Correspondence should be addressed to:
Bioinformatics, Molecular Biology and Genetics, Izmir Institute of Technology, Urla, Izmir, Turkey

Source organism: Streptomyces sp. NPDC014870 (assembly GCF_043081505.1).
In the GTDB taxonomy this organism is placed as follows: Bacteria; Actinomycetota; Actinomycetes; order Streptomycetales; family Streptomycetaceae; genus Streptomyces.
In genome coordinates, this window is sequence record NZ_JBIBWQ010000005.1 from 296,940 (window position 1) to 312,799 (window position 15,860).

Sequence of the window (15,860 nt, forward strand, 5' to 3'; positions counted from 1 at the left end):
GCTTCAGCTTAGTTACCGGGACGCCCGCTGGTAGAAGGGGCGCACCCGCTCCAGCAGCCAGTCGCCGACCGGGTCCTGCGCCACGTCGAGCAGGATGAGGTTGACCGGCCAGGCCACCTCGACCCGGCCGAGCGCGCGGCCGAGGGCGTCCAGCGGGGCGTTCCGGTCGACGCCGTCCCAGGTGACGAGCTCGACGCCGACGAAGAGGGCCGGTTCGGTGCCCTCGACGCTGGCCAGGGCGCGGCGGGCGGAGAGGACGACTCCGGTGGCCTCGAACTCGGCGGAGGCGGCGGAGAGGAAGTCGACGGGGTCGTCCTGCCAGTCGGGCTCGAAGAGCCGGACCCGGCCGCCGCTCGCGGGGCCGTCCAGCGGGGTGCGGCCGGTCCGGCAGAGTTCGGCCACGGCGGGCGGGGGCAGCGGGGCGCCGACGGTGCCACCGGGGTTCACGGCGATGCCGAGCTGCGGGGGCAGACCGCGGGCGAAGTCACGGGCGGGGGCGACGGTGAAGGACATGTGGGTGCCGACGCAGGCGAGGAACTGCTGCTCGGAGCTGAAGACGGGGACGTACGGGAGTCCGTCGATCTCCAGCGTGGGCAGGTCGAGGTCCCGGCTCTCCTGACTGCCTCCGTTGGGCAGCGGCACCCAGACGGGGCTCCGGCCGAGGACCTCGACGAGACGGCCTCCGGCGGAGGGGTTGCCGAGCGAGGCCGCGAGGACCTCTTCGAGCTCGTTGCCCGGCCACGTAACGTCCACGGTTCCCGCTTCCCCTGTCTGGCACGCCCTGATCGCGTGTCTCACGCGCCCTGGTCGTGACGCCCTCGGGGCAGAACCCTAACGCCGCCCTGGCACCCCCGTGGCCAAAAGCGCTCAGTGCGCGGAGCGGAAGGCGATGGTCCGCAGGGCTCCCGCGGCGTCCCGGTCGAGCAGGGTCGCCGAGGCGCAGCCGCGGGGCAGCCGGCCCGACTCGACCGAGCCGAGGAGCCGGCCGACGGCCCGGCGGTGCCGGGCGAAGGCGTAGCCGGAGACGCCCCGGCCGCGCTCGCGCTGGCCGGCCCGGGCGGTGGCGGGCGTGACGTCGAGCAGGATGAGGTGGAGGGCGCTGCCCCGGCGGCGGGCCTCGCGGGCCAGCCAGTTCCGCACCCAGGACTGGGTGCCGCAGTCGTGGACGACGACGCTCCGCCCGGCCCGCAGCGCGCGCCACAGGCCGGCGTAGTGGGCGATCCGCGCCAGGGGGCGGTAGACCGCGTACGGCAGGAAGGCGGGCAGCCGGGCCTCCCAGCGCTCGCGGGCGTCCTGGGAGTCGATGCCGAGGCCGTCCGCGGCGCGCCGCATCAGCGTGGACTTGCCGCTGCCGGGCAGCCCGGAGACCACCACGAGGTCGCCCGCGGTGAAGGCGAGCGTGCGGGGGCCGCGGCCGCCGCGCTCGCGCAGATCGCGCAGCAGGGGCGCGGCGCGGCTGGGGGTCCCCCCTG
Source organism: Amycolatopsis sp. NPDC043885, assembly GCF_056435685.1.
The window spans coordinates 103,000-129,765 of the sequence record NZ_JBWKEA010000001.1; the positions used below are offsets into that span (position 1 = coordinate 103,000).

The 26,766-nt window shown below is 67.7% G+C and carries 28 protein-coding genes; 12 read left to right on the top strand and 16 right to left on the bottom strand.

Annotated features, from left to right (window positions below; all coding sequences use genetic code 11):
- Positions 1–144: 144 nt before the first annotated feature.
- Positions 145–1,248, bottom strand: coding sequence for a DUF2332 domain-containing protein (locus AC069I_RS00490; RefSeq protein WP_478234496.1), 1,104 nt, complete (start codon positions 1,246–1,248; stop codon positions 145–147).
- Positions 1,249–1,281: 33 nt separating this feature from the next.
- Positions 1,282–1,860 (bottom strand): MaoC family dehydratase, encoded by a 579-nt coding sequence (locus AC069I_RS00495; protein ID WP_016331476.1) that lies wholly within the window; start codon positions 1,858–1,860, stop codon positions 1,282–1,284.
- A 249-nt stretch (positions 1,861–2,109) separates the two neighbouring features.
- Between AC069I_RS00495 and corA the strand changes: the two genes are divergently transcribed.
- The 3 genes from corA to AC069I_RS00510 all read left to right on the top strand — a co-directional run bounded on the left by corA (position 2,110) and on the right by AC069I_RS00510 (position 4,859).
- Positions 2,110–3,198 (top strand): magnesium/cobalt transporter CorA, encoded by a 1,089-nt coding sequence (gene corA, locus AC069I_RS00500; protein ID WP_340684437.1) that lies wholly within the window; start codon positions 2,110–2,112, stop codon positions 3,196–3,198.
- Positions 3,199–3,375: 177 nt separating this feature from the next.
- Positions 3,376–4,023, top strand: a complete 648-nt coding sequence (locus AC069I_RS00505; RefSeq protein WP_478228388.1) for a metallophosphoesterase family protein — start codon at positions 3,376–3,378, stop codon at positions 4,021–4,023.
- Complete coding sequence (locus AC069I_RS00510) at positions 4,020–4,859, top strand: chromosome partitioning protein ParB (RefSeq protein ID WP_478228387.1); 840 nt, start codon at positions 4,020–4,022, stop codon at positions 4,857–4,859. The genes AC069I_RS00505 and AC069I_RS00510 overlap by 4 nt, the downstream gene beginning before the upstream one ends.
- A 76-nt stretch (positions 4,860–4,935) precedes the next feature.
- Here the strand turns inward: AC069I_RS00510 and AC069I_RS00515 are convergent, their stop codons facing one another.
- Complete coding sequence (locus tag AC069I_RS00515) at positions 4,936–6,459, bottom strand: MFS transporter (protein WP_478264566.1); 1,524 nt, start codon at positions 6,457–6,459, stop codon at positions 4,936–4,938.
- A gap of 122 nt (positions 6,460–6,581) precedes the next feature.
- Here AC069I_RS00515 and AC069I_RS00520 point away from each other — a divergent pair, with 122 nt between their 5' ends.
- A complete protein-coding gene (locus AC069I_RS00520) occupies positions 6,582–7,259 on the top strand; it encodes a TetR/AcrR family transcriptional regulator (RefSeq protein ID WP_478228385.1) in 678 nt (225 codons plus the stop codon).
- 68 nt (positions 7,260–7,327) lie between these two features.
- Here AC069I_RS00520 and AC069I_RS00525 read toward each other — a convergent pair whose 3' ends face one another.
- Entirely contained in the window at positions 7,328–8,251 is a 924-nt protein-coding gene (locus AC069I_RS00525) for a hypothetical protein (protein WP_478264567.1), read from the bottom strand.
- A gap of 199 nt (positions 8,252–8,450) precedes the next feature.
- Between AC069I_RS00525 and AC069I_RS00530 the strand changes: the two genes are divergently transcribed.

The term MicroRNA or its contraction miRNA currently appears in 21,215 titles of abstracts, published between 1997 and now, available on Pubmed (2016-21-22:12:59 EET). 4,108 of these were published in 2016 alone which signifies the importance of miRNA-related research. MicroRNAs can be detected experimentally using various techniques like directional cloning of endogenous small RNAs but they are time consuming. Additionally, it is necessary for the miRNA and its mRNA target(s) to be co-expressed to infer a functional relationship which is difficult, if not impossible, to achieve. Since experimental approaches are facing such difficulties, they have been complemented by computational approaches thereby defining the field of computational miRNomics. Due to the rapid development in the discipline, it is important to assess the state-of-the-art. In this special issue, several areas of the field are investigated ranging from pre-miRNA detection via machine learning to application of differential expression analysis in plants. First, Sašar Demirci et al. discuss an approach to virus pre-miRNA detection using machine learning. Such approaches are based on parameterization of miRNAs and Yousef et al. discuss how to select among such features. A different computational perspective is provided by Kotipalli et al. who model the kinetics of miRNA genesis and targeting. To fuel more refined future models for genesis and targeting, it is important to establish miRNA and target expression under varying conditions. Zhang et al. and Kanke et al. discuss two approaches to quantify miRNAs and other non-coding short RNAs. Diler et al., finally, discuss actual biological implications of differentially expressed miRNAs. This special issue on computational miRNomics, thus, provides a trajectory from detection of pre-miRNAs to biological implications of differentially expressed miRNAs. Additional topics will be covered in the upcoming second volume of the special issue on computational miRNomics.